Iran denies nuclear slowdown, sets big expansion

BUSHEHR, Iran (Reuters) - Iran said on Wednesday it plans a nearly 10-fold expansion of its uranium enrichment capacity in the next five years, denying a U.N. report which said its nuclear activities had slowed.

“Our plans to install and run centrifuges is not based on political conditions ... We have neither slowed down or accelerated our work there,” Gholamreza Aghazadeh, head of the Atomic Energy Organization of Iran, told a news conference.

He was speaking in southwestern coastal town of Bushehr where Iran is building its first nuclear power plant. Iran said on Wednesday it had carried out successful tests at the Russian-built plant, taking it a step closer to its launch.

The visiting head of Russia’s state nuclear company, Sergei Kiriyenko, hailed “significant improvements” in the Islamic Republic’s first such plant to produce electricity.

Aghazadeh said Iran would over the next five years install 50,000 centrifuges used to enrich uranium at its Natanz plant in the central desert, up from the 6,000 he said were now running.

“We will increase our activities to install more by the end of next (Iranian) year (to March 2010),” he said.

He did not specify whether all 6,000 were enriching uranium. Iran was feeding uranium into just under 4,000 as of February 1 but had another 1,600 installed with most being tested at the time, the International Atomic Energy Agency said last week.

Related Coverage

The latest IAEA report showed Iran had added few centrifuges to production since August in what U.N. officials assessed to be a “considerable” slowdown in the expansion of the program.

But the report also showed a notable buildup in Iran’s stock of enriched uranium, in theory giving it enough to convert into fuel for one atom bomb if it so chose. But this would require a raft of technical steps taking two or more years, experts say.

The West accuses Iran of covertly seeking to build nuclear weapons, something Tehran denies, insisting its activities are aimed at generating electricity to meet soaring demand in the world’s fourth largest oil producer.

Last week IAEA head Mohamed ElBaradei said the reason for the perceived slowdown may have been political -- to keep open the chance of talks with U.S. President Barack Obama’s new administration -- rather than caused by technical issues.

Obama has said the United States is prepared to talk to Tehran, in a break from his predecessor’s approach, but his administration has also warned of tougher sanctions if Iran continues to defy U.N. demands to suspend enrichment.


Slideshow ( 4 images )

“America should face reality and accept living with a nuclear Iran. This acceptance will allow America better access to Iran’s (nuclear) market,” Aghazadeh said, adding that a fresh nuclear achievement would be announced on April 9.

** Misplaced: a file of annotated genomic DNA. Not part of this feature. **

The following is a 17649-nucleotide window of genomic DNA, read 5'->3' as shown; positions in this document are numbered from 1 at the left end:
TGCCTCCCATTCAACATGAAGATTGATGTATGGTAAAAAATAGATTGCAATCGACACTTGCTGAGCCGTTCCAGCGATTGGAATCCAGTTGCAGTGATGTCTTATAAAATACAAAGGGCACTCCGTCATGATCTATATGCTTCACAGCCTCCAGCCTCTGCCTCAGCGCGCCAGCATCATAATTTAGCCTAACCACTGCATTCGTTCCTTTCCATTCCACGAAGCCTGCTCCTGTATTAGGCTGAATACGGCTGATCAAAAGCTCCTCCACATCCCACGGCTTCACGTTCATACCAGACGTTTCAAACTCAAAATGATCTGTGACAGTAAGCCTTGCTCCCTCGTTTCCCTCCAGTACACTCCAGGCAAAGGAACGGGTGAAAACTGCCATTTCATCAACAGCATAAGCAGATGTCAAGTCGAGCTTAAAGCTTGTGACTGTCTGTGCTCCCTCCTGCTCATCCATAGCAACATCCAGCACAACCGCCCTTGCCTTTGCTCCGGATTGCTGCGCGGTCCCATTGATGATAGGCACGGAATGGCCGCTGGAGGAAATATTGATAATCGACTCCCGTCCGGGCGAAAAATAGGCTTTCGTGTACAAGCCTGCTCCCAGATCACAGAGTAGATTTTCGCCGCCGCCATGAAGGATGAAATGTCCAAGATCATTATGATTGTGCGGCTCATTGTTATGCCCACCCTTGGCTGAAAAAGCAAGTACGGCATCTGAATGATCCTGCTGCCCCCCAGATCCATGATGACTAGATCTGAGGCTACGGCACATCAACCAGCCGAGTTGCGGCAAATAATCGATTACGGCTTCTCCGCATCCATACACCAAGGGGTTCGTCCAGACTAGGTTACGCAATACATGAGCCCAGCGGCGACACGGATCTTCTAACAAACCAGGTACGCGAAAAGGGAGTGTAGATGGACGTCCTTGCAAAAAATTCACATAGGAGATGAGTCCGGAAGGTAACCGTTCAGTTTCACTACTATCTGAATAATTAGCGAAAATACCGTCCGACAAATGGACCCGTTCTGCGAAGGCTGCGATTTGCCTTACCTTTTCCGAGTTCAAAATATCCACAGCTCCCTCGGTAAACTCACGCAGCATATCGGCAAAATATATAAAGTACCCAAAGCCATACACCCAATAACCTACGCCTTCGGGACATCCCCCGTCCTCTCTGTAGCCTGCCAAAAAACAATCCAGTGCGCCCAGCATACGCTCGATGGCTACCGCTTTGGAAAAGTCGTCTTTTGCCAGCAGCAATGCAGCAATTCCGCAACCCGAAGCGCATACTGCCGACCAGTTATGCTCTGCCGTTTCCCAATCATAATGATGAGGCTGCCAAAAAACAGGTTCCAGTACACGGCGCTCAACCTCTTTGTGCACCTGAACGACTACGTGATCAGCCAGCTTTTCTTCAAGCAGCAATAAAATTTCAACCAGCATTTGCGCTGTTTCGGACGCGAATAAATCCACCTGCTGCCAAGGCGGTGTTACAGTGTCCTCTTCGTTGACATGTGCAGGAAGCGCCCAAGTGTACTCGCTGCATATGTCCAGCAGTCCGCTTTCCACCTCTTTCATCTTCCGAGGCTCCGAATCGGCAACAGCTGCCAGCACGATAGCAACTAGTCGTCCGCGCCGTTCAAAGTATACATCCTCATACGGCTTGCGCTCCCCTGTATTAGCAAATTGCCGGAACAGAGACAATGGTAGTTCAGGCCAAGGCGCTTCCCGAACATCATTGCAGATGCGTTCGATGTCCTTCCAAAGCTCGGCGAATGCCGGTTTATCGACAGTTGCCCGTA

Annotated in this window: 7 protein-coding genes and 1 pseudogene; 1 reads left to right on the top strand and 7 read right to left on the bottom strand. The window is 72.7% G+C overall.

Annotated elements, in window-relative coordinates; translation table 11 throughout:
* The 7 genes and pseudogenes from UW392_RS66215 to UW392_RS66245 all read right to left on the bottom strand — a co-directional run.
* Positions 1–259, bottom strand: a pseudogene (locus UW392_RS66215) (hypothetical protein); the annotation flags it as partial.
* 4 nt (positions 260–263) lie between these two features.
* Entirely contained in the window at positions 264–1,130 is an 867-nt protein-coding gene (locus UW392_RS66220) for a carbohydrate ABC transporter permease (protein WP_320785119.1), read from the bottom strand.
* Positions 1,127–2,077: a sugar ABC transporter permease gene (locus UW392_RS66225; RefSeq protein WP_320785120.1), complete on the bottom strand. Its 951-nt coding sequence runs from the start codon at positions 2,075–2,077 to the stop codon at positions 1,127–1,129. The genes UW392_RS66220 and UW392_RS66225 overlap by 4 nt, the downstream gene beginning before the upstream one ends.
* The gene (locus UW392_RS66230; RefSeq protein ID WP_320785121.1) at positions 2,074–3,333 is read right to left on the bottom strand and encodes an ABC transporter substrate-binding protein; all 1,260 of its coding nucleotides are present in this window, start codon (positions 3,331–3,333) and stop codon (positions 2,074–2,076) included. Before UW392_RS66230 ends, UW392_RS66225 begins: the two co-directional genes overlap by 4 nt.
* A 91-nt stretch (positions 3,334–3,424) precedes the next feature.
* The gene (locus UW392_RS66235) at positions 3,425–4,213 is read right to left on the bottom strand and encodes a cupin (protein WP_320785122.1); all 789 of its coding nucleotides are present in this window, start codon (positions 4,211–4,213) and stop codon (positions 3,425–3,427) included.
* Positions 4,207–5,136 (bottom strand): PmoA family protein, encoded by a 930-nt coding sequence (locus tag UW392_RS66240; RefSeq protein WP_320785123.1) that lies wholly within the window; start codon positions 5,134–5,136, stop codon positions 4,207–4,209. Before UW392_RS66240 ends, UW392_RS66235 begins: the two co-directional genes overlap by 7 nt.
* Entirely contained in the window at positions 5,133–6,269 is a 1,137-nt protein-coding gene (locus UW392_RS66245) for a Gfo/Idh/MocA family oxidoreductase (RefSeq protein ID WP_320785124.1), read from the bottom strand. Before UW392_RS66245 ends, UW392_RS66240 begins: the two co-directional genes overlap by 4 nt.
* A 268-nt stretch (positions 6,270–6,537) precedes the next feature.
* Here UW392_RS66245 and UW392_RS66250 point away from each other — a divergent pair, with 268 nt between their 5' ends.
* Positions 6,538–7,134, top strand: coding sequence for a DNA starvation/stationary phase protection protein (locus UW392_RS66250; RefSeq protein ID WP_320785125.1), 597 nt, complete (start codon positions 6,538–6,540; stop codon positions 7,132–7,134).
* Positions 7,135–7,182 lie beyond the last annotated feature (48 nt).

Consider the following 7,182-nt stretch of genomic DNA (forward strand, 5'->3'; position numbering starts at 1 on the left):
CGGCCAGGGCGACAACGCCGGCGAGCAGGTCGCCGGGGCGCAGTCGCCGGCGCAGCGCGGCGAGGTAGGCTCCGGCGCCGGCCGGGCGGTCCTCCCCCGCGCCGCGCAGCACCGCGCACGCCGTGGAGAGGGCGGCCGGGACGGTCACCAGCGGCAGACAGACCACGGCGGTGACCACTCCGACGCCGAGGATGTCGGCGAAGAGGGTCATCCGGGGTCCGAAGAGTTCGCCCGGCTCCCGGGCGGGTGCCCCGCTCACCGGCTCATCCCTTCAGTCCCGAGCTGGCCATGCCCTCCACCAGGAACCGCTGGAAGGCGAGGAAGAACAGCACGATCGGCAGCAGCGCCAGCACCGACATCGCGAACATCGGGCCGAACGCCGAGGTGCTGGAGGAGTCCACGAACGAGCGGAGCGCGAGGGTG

He did not give details.

A Western security source in Europe told Reuters there were indications Tehran would proclaim on its annual nuclear festival day in April a breakthrough in running advanced-model centrifuges and their introduction in large numbers to the underground Natanz enrichment hall.

Slideshow ( 4 images )

He said Iran appeared to have overcome technical problems that may have delayed deployment of advanced-generation centrifuges in production lines for over a year.

Up to now, Iran has been enriching with only a fragile, inefficient 1970s vintage machine known as the P-1, adapted from a model obtained from former Pakistani-run nuclear smugglers.

Diplomats said Iran told the IAEA this week that it had begun testing an IR-4 model of centrifuge, a possible step up on IR-2s and IR-3s under testing for months, at a pilot plant.

Advanced models would enrich 2-3 times as fast as the P-1 and be much more durable, nuclear analysts say.

Western analysts say Iran has in the past exaggerated progress to boost its bargaining position with world powers.

The West has been cool to Russia’s involvement in building Bushehr. Russia says the plant cannot be used for any weapons program since Iran will return all spent fuel rods to Russia.

Iran said tests had been conducted to inject “virtual” fuel into rods, using lead, not enriched uranium, over some 10 days.

Worries that Russia would not complete Bushehr for political reasons had now been removed, Aghazadeh told state television.

He said further tests would be carried out in coming months. No date was given for the reactor’s start-up. “I cannot give you a date. But as soon as all tests are successfully carried out the plant will be launched,” Kiriyenko said.

The launch of Bushehr has been delayed frequently. Russia last year completed delivery of nuclear fuel to the station under a contract estimated to be worth about $1 billion.

Additional reporting by Parisa Hafezi in Tehran and Mark Heinrich in Vienna; Writing by Edmund Blair; Editing by Dominic Evans